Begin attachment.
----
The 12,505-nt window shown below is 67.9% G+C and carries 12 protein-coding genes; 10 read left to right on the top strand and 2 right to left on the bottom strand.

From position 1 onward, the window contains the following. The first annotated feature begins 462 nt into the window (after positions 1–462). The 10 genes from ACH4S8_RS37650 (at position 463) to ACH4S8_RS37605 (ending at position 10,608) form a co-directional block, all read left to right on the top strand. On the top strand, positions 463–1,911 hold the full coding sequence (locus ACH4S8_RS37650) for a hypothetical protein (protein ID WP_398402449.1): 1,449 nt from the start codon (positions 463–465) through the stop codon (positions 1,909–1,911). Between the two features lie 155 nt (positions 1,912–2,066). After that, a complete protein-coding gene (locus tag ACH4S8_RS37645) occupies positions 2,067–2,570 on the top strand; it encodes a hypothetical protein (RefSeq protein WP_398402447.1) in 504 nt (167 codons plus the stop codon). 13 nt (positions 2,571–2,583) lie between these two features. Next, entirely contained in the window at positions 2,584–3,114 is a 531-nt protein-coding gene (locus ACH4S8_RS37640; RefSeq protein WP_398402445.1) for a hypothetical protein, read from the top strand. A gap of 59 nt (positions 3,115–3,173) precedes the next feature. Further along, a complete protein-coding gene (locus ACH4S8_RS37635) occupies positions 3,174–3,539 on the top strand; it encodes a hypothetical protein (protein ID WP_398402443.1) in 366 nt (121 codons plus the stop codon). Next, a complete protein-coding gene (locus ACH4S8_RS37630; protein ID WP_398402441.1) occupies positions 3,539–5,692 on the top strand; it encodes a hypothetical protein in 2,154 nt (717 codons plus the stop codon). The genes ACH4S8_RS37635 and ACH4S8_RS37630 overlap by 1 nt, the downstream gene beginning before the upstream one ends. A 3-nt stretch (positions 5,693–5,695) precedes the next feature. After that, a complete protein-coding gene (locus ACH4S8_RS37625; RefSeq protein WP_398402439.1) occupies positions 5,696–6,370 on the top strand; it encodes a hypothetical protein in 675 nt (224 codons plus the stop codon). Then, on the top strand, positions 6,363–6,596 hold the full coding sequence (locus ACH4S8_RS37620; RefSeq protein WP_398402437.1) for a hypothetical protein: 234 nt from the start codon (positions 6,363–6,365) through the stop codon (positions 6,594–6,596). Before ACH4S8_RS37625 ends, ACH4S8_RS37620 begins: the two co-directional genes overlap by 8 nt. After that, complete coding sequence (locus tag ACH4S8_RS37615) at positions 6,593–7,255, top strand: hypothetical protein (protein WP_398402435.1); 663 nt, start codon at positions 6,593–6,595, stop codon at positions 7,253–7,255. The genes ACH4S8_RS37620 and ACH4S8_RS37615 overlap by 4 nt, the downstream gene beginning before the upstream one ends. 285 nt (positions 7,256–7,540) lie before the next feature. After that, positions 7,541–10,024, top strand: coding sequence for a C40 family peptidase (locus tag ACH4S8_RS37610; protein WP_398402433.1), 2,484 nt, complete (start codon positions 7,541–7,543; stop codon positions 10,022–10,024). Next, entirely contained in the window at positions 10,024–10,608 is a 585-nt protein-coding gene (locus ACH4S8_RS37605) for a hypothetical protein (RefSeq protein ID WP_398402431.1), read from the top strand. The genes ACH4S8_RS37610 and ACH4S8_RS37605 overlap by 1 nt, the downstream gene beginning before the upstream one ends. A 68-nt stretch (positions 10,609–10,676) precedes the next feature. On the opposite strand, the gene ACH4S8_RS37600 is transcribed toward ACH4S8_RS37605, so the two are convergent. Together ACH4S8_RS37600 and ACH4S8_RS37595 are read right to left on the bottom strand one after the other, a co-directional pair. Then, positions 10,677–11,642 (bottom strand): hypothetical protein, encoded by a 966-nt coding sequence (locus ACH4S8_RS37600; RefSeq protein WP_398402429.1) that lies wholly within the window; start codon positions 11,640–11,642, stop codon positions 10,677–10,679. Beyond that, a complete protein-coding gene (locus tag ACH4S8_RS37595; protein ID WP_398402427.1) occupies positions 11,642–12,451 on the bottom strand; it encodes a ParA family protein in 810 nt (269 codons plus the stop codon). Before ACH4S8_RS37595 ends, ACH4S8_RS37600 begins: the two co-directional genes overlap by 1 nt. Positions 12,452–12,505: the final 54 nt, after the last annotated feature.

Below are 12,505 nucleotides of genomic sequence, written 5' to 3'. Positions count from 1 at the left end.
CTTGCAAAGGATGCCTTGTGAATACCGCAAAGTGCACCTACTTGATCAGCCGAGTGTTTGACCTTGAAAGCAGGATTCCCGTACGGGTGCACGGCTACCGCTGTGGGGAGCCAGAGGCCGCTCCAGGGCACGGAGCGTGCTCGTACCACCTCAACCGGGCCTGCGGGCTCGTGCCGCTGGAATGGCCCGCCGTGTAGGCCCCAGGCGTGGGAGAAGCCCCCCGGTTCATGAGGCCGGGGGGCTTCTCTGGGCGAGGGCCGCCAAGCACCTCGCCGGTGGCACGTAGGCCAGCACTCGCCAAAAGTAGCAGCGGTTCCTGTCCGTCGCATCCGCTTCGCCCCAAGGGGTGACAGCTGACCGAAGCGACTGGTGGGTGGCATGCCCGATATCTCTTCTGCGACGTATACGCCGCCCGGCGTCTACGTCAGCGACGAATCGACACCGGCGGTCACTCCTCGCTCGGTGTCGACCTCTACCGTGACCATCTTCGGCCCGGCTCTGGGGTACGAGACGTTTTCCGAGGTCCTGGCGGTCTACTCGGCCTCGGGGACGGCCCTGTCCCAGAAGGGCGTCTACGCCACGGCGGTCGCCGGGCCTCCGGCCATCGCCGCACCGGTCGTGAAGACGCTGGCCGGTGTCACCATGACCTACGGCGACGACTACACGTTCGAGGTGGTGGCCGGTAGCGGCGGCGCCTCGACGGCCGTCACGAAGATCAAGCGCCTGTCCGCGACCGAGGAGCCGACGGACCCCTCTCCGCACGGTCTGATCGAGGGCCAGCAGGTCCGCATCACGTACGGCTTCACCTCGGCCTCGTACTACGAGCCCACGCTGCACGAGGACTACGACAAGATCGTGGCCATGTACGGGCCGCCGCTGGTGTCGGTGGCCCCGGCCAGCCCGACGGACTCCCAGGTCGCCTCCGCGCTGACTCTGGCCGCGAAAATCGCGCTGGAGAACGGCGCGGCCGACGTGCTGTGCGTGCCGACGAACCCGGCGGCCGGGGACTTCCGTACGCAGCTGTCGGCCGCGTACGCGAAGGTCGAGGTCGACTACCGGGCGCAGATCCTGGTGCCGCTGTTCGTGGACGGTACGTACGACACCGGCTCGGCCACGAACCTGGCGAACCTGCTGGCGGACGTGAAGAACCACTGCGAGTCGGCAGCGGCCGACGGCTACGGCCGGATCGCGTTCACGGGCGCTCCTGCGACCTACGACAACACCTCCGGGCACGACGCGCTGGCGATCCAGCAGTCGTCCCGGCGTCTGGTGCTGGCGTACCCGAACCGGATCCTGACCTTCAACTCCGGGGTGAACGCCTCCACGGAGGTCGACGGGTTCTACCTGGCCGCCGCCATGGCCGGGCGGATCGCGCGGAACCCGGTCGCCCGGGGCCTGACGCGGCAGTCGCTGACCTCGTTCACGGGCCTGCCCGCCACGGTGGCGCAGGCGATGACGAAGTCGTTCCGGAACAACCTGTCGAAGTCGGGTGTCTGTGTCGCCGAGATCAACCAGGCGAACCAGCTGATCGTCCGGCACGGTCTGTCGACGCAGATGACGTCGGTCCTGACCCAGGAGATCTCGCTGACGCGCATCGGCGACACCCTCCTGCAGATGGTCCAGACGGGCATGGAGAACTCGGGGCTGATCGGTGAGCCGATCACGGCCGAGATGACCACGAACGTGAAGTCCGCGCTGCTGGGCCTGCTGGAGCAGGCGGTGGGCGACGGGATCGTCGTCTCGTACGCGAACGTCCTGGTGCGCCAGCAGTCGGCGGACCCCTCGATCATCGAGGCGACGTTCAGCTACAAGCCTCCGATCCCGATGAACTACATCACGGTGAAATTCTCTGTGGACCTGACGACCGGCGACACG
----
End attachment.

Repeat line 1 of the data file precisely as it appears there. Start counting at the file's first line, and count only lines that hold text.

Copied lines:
The 12,505-nt window shown below is 67.9% G+C and carries 12 protein-coding genes; 10 read left to right on the top strand and 2 right to left on the bottom strand.